CAROLINE, N.Y. – Donald Mix, 57, is facing three New York Environmental Conservation Law charges after allegedly shooting a bald eagle, a threatened species, in Caroline.
According to the New York Department of Environmental Conservation, Mix is charged with illegal taking of protected wildlife, illegal taking of wild birds and illegal taking of a bald eagle. Penalties for the first two tickets range from a $250 fine to 15 days in jail, or both. Penalties for taking a bald eagle range from a $5,000 fine to 90 days in jail, or both.
A neighbor reported the incident to the DEC after hearing gunshots and noticing a large bird flopping in the field behind her home, according to a DEC spokesperson. Environmental conservation officer Ozzie Eisenberg found a deceased adult bald eagle when he arrived at the scene.
Bald eagles are no longer on the federal endangered species list, but they are still considered threatened. On its website, the DEC says the birds have come back from the brink of extinction thanks to conservation efforts like banning DDT in the 1970s and prohibitions on taking or killing bald eagles.
“Through the work of New York’s program and those in other states and Canada, the magnificent bird that symbolizes our nation is coming back from the brink of extinction. Higher population levels and successful reproduction mean the bald eagle is on a firmer footing today than it has been for half a century,” the DEC says.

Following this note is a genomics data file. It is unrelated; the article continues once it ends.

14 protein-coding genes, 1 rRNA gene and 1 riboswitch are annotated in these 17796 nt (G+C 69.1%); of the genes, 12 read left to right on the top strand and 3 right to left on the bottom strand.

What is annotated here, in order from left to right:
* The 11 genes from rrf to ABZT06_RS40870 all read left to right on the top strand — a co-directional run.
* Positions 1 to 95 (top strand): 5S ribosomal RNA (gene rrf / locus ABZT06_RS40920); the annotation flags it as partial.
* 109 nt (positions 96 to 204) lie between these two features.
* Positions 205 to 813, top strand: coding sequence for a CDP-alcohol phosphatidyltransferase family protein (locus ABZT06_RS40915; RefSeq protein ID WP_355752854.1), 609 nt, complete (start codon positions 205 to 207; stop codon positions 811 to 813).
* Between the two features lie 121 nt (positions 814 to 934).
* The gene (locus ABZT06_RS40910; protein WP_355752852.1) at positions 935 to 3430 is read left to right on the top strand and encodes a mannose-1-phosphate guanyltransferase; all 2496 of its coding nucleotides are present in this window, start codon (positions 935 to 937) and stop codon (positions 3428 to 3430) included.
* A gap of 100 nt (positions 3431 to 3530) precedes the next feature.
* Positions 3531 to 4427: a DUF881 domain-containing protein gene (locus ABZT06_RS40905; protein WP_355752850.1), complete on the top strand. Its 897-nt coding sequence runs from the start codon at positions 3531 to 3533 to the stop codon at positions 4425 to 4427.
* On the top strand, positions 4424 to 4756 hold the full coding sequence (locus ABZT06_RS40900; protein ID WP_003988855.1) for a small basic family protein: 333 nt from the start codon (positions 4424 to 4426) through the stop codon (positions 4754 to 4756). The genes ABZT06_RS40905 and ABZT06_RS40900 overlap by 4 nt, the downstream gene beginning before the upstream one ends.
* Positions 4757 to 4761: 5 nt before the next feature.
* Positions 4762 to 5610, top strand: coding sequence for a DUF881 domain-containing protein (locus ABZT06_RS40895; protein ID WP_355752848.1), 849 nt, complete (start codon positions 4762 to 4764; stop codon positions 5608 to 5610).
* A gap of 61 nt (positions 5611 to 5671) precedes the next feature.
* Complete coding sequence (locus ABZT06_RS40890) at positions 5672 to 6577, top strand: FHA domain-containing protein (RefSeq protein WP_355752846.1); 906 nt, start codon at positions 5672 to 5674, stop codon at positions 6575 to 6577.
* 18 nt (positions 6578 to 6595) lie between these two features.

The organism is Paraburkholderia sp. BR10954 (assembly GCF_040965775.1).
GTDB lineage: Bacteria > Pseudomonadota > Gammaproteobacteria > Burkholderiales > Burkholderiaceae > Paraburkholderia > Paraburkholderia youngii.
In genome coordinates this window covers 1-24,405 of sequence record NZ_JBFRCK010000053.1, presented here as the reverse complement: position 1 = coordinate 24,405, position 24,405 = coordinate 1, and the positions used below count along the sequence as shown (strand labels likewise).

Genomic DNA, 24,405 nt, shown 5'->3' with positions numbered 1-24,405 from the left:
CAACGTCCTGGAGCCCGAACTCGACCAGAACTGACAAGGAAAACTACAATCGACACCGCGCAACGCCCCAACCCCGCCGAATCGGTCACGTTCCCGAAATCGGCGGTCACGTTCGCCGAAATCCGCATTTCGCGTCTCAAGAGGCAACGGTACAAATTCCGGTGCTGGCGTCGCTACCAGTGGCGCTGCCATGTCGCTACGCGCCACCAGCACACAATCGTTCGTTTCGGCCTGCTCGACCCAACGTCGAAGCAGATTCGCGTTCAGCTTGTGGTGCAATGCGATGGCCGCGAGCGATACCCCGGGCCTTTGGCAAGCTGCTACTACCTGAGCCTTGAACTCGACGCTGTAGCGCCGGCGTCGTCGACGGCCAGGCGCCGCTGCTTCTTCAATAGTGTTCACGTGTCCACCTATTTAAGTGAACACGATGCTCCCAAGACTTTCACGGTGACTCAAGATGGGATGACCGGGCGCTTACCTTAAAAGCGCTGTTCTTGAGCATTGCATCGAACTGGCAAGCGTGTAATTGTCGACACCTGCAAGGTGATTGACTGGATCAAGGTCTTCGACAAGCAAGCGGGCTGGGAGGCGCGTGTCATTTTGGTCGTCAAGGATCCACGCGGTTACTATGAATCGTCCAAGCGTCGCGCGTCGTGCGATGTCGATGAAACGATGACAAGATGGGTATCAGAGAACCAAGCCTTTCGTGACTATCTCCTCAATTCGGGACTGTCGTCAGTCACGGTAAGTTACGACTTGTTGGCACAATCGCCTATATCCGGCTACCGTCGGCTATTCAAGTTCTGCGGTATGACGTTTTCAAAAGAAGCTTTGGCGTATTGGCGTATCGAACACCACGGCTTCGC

Mix reportedly told Eisenberg he thought the bird was a turkey vulture, according to the DEC’s statement. “A subsequent interview with a neighbor revealed that the man had placed deer carcasses in the field to shoot coyotes and turkey vultures, another protected species,” the DEC said.
It is legal to hunt coyotes from October 1 to March 31 in most of New York, including Tompkins County. Turkey vultures, however, are a protected species in New York and are protected by the federal Migratory Bird Protection Act.
Mix is scheduled to appear in the Town of Caroline Court on Jan. 22.
Those interested in protecting bald eagles in New York can contribute to the DEC’s monitoring efforts by reporting observations of the birds.
Featured image: Provided photo of the deceased bald eagle.